Making an Impact on Great Lakes Science Center Visitors
Cleveland’s own Great Lakes Science Center asked us to shoot 360-degree panoramas of the inside of their NASA Command Module for use in their Skylab 3 Apollo Command Module Virtual Reality App.
How we Did it: Impact Communications accomplished this using our GoPro Omni virtual reality camera rig – an array of 6 GoPro cameras that essentially shoot in all directions for a 360-degree view. We rigged the camera onto a long pull with an LED light mat wrapped around it and lowered it into the tunnel of the Module, a rare artifact that people are not allowed to enter. We then used a remote from outside to actually snap the pictures. In post-production we then stitched all of the cameras’ photos together and rendered out a flat equirectangular-panoramic view of the entire image. This then gets projected onto a virtual 360-degree sphere in the viewing software. All of this allows the audience to experience viewing the entire inside of the Command Module. The audience points an iPad and can observe the inside in any direction.
Impact Services: For this quick turn project, the Impact team was responsible for the filming and stitching – the process of taking the video or still images from the six GoPro cameras used and literally creating one full image out of them. This includes laying the photos out to their assigned position, overlapping them, blending and manipulating the edges, and then color correcting. Special software is used for this detailed process. In this case, photos of the inside of the Command Module included multiple buttons, gauges, and switches. With the help of Photoshop, Impact was able to create a seamless look.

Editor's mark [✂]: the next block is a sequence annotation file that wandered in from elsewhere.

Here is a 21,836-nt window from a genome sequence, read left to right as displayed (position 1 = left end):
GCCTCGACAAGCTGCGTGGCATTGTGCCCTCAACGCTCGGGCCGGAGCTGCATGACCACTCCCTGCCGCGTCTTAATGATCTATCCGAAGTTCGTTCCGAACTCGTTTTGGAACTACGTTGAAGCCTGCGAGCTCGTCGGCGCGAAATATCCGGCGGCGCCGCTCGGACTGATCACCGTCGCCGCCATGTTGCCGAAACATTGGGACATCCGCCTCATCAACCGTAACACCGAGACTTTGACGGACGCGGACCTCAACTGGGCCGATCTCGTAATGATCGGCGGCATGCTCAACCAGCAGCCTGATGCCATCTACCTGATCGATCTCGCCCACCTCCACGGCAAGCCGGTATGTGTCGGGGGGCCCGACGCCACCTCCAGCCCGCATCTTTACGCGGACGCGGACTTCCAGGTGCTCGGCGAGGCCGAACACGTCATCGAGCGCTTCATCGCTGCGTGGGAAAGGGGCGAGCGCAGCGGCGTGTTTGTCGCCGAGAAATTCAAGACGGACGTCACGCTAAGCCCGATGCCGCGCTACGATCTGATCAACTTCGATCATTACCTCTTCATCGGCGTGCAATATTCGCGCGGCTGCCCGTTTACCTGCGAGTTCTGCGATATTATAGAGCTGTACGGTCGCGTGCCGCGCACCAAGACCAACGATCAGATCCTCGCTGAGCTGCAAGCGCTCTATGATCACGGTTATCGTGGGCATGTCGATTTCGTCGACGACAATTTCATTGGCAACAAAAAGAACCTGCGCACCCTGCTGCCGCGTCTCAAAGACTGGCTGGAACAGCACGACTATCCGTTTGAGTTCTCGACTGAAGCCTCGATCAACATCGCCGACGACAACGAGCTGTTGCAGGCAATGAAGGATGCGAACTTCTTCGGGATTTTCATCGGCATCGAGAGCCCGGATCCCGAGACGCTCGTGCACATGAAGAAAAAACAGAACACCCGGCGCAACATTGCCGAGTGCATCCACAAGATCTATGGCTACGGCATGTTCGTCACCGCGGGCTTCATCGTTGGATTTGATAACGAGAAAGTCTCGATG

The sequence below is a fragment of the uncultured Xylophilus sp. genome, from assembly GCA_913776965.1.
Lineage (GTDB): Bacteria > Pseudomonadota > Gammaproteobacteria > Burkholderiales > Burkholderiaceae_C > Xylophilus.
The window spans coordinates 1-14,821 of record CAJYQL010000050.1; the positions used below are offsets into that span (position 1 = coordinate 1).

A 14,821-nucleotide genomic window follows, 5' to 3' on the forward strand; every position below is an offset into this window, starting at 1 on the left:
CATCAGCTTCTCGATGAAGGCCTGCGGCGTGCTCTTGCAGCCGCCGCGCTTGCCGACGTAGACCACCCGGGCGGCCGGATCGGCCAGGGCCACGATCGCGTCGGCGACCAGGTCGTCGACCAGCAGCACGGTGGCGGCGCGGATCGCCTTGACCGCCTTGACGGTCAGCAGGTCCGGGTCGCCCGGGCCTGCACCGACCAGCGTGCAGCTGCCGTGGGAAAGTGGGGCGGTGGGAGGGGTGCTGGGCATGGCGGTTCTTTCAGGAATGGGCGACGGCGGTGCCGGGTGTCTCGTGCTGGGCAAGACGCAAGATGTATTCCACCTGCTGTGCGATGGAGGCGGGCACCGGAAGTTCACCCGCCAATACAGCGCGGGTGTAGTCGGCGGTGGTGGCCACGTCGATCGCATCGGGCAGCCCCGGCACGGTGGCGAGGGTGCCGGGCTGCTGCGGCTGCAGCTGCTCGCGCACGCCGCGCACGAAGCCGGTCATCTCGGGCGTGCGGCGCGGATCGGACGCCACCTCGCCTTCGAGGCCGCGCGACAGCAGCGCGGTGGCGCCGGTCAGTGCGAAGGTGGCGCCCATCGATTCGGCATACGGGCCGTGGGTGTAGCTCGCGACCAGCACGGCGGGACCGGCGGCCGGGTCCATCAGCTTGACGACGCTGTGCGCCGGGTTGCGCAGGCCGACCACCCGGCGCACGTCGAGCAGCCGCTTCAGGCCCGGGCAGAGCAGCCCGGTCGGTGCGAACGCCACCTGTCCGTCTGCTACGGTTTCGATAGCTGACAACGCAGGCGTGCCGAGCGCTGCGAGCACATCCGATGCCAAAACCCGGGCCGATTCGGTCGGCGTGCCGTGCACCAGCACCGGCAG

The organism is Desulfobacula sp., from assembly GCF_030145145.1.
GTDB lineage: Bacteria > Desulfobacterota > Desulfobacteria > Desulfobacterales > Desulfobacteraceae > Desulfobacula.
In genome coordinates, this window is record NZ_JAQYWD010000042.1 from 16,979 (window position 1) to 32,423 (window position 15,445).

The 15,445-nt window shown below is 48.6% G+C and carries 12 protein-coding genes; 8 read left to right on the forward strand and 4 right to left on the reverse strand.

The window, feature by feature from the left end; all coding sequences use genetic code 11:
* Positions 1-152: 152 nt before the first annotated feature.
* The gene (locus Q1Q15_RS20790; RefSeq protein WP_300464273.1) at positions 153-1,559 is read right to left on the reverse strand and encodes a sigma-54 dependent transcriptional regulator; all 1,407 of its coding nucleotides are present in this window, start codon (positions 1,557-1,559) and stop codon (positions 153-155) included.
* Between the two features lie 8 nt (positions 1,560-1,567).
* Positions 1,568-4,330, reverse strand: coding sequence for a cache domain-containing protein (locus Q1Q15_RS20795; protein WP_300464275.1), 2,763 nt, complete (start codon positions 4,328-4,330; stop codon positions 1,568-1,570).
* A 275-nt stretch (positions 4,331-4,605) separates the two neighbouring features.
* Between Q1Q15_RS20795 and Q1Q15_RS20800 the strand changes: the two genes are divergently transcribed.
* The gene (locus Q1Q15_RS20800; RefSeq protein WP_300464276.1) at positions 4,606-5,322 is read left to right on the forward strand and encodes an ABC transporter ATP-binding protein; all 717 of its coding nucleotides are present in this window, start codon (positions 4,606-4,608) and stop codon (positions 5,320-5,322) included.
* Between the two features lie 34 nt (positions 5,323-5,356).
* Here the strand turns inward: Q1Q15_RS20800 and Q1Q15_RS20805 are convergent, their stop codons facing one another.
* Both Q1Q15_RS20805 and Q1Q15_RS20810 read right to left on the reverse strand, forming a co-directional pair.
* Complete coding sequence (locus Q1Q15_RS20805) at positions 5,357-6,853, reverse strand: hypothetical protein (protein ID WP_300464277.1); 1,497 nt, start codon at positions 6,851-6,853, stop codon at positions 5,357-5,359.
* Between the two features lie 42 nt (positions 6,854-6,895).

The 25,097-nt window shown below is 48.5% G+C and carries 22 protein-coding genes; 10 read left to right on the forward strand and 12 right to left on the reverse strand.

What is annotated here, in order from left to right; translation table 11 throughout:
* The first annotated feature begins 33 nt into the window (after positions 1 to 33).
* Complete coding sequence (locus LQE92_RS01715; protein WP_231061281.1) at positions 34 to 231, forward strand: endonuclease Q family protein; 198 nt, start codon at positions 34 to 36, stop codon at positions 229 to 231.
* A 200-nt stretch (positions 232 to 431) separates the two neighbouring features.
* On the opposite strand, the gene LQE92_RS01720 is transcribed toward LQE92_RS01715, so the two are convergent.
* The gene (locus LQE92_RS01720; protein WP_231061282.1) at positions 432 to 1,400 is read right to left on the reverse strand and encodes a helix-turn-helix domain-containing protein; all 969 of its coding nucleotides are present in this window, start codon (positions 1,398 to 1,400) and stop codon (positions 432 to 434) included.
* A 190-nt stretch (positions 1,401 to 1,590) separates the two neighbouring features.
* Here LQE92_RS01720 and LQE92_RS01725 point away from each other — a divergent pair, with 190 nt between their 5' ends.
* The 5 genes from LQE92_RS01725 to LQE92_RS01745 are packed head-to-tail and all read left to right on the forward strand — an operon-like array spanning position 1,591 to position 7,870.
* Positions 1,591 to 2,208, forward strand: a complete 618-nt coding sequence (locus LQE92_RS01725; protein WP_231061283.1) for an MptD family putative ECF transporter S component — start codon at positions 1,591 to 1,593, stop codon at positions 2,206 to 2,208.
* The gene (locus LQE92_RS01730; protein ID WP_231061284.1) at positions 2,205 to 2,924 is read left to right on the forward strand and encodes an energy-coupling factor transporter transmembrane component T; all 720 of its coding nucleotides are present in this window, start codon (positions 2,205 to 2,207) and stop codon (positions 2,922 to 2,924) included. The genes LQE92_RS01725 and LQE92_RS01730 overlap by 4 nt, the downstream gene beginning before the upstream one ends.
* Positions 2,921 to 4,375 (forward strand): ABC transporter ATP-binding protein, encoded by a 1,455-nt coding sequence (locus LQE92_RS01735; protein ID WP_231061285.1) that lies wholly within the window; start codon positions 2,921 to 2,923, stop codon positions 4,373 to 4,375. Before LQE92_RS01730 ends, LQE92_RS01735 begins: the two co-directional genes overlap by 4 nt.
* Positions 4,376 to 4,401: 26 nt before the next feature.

Fun Fact: When we reached deep inside the Module with the camera, we observed hand-writing on the bottom side walls. This was likely notes the astronauts made when in space. These details are not observable to the museum visitors, as no people, including staff, are permitted inside.